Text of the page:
When it comes to slow, sustainable fashion, Emma Watson has always been a trailblazer, whether she’s wearing vintage gowns or clothes fashioned from recycled water bottles. She has been incorporating sustainability into a sector known for its wastefulness, and she is living proof that eco-friendly clothing can be just as opulent as the newest Oscar de la Renta or Versace outfit.
During the press run for “Beauty and the Beast” (2017), the actress even launched an Instagram page where she promoted vintage and repurposed clothing as a way to reduce waste, Watson-style.
Watson’s eco-friendly fashion made a splash on the Met Gala red carpet in 2016. Watson’s gown was made from sustainable cotton, organic silk, and recycled water bottles in partnership with Eco-Age and Calvin Klein.
A ongoing list of Watson’s preferred sustainable brands has been maintained for many years. Stella McCartney, Catbird, Gabriel Hearst, and Simon Miller are a few of the high-end designers. Together, these brands create outfits fit for the red carpet with recycled plastics and little water and CO2 waste.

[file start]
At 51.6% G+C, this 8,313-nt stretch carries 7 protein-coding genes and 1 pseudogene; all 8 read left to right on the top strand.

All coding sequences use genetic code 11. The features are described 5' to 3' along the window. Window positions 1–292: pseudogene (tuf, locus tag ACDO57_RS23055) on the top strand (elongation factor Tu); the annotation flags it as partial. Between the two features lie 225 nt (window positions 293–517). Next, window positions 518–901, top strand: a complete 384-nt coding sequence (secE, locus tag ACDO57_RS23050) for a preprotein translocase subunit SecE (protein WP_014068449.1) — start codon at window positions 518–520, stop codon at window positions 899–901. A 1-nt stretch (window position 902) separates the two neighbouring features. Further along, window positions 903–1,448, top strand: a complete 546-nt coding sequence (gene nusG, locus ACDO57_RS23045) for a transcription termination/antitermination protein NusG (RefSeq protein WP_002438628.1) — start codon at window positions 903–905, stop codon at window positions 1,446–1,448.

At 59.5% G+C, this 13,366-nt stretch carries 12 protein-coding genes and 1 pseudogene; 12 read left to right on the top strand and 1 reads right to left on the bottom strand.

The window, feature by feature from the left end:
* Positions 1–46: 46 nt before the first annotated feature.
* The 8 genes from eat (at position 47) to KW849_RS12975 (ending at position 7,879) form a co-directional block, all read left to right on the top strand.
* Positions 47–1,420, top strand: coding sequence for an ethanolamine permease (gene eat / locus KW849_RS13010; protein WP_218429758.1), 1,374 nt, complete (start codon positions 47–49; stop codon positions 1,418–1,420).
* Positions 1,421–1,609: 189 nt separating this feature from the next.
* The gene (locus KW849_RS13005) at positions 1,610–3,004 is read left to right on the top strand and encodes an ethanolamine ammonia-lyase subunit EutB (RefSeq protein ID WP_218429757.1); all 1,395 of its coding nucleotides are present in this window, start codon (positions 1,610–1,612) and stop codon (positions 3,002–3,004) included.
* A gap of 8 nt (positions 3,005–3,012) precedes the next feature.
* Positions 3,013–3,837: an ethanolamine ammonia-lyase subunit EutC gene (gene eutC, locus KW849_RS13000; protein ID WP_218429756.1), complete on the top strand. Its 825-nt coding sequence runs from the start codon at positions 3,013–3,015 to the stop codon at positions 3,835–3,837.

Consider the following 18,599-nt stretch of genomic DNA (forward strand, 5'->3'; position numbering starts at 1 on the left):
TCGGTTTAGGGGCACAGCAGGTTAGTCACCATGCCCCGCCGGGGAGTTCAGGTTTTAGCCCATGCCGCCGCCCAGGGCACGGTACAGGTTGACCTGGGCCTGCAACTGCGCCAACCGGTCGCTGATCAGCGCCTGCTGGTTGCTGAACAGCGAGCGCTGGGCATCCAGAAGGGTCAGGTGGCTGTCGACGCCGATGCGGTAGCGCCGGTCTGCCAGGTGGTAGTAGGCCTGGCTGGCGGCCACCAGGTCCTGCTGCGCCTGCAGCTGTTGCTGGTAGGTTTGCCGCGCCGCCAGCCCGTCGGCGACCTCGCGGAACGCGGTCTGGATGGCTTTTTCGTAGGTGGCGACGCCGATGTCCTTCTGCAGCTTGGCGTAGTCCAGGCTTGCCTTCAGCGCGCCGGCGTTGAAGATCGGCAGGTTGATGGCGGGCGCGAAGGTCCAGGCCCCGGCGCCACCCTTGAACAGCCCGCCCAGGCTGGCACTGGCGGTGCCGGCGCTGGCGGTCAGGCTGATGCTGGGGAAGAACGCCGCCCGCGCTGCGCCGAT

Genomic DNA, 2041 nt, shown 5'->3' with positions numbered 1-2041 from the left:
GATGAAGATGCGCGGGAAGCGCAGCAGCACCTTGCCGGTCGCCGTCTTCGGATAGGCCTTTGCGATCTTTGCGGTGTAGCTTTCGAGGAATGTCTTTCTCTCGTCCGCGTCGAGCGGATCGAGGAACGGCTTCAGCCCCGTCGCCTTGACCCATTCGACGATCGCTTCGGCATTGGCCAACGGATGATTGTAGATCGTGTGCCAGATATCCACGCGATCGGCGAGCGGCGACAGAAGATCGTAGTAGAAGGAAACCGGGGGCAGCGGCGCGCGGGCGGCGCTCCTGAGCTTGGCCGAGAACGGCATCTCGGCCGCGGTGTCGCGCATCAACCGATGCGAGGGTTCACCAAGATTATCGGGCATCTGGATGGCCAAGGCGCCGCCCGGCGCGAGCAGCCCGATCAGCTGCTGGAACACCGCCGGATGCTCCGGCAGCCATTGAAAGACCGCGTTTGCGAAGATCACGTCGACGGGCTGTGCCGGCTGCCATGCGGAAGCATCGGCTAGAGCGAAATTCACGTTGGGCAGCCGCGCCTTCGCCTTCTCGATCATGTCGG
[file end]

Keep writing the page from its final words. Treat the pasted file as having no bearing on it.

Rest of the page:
Watson has also been an outspoken advocate of Good On You, a well-known website that awards points to fashion labels based on their dedication to sustainability and openness.
According to Watson, “Fashion helps shape our identities.” Good On You “What we choose to wear expresses who we are and what we believe in. I support Good On You because I want to be sure that my clothing doesn’t affect the planet or its inhabitants.
“Good On You is my gold standard for sustainable fashion,” Watson continued. This implies that I will have a poignant tale to share when I am given the opportunity to speak about my choice of clothing. And it’s strong.
There are so many amazing individuals who conduct the research for sustainable fashion so you don’t have to, including celebrities like Emma Watson and organisations like Good On You.
Knowing that there are reliable idols out there casts a more optimistic outlook on the future in today’s hurried environment when technology and fast fashion fads can catch us off guard.
Certainly, premium brands, styles, and designers will soon be held to a level of sustainability.